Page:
Data governance refers to the overall management and caretaking of data, covering usability and integrity, and security. You should be aware of the moral and legal requirements and regulations concerning every step of your data operations, and have firm policies and procedures in place to govern every step. Practicing good data governance is about making sure you’re not breaking any laws, that you have the correct permissions and metadata in place.

It is important to have policies in place to determine exactly who has access to data, and who is responsible for maintaining the quality and accuracy of that data. A good data governance plan should also define who is the owner of various data within the organization and who is accountable for various aspects of the data. Clear procedures need to be set out for how the data can be used, especially if your company is dealing with personal data.

Naturally, your data governance program should ensure the company is compliant with regulations, and set out procedures for maintaining this compliance, such as regular audits. It is very important to make sure you are compliant with every piece of legislation that affects you. If not, it is possible that your business’s biggest assets will turn into your biggest liabilities.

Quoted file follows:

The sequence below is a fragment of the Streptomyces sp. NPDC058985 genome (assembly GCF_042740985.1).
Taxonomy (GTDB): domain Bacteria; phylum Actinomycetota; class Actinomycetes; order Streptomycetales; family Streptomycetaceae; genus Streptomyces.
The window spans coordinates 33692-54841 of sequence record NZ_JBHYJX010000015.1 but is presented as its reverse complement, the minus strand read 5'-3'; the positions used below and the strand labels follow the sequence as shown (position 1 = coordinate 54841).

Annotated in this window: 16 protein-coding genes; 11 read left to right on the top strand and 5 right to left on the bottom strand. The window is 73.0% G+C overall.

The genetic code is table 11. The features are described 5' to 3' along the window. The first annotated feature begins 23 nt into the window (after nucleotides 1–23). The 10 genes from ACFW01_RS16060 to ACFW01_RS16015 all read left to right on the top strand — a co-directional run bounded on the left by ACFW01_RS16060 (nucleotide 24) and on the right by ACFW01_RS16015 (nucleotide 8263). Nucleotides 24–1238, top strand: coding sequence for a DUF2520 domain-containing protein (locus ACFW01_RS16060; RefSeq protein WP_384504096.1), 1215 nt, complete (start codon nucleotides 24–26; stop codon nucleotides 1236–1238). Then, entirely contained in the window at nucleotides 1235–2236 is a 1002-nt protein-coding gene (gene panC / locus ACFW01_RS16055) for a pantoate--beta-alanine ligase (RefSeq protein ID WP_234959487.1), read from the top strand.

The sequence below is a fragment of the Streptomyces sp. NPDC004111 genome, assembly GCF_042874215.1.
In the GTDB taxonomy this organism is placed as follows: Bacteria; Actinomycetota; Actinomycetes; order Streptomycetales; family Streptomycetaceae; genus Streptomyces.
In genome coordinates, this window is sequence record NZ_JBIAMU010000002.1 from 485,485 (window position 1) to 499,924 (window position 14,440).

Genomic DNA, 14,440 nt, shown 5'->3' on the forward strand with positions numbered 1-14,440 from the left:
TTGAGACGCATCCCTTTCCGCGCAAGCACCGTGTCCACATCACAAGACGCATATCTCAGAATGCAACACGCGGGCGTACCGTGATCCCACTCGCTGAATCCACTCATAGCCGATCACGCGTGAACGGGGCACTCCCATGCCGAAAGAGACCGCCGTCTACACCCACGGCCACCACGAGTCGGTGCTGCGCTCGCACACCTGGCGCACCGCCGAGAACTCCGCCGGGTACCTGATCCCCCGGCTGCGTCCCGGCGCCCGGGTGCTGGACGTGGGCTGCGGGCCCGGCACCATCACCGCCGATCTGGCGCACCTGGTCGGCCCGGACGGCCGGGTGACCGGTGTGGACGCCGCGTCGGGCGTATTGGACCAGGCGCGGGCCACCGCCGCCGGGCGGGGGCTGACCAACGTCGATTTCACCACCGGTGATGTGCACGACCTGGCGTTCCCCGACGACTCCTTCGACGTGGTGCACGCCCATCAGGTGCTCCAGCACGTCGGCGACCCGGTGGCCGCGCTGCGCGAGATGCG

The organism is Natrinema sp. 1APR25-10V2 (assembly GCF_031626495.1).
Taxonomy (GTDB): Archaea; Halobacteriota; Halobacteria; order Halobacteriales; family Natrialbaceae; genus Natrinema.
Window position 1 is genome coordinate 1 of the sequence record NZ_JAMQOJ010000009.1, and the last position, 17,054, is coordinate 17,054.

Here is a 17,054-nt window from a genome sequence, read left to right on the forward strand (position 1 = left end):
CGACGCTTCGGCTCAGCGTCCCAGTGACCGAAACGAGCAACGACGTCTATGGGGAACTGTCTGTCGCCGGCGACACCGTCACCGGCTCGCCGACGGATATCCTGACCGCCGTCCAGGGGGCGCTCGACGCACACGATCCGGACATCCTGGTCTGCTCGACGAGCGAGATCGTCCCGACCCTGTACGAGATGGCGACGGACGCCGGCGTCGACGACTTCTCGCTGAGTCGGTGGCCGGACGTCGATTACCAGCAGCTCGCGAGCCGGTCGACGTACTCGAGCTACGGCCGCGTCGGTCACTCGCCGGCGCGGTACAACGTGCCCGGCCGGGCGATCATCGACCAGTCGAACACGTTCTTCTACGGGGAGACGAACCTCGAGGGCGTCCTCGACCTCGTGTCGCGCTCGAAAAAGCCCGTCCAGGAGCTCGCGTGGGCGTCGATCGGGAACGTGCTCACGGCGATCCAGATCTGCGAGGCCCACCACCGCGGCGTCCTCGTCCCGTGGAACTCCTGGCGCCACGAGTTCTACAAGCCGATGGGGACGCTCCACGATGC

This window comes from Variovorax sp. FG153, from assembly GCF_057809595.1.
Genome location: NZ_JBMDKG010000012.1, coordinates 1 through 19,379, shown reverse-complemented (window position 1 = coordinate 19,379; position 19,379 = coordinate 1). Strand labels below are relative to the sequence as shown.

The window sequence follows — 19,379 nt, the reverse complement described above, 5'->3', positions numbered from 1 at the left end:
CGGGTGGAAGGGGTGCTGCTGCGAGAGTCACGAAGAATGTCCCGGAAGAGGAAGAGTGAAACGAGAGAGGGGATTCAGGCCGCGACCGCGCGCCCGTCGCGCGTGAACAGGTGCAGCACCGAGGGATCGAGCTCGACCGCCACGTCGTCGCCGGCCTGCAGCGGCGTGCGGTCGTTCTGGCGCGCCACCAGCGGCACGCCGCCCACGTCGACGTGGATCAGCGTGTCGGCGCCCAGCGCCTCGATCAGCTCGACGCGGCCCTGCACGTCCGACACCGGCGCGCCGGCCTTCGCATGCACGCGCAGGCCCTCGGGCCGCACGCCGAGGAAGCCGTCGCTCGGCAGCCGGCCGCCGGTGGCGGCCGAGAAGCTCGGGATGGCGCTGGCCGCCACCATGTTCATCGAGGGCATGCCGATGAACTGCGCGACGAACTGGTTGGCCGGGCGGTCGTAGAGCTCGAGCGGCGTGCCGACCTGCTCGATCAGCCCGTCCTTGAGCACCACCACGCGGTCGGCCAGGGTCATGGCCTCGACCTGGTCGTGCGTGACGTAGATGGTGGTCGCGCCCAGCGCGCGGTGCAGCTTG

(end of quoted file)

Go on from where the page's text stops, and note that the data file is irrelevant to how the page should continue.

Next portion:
There are a lot of important aspects to think through when adopting a data-driven mindset. Always start from your own business challenges and objectives, and find a way to achieve them by using data. Build clear frameworks to measure your success and look for the right data and technology stacks to set up data pipelines and intelligent algorithms for turning the data into valuable insights.

When taking your first steps in becoming data-driven, try to find a valuable partner that can guide you through the process. Use their expertise to build your own in-house competencies for future developments.

Make sure you’ve got everyone on board, from management to your employees on every business level, for building a data culture and adopting a data-driven mindset. And lastly, make sure you have the right policies and procedures in place to act according to the law and to make sure you secure your data to prevent data breaches.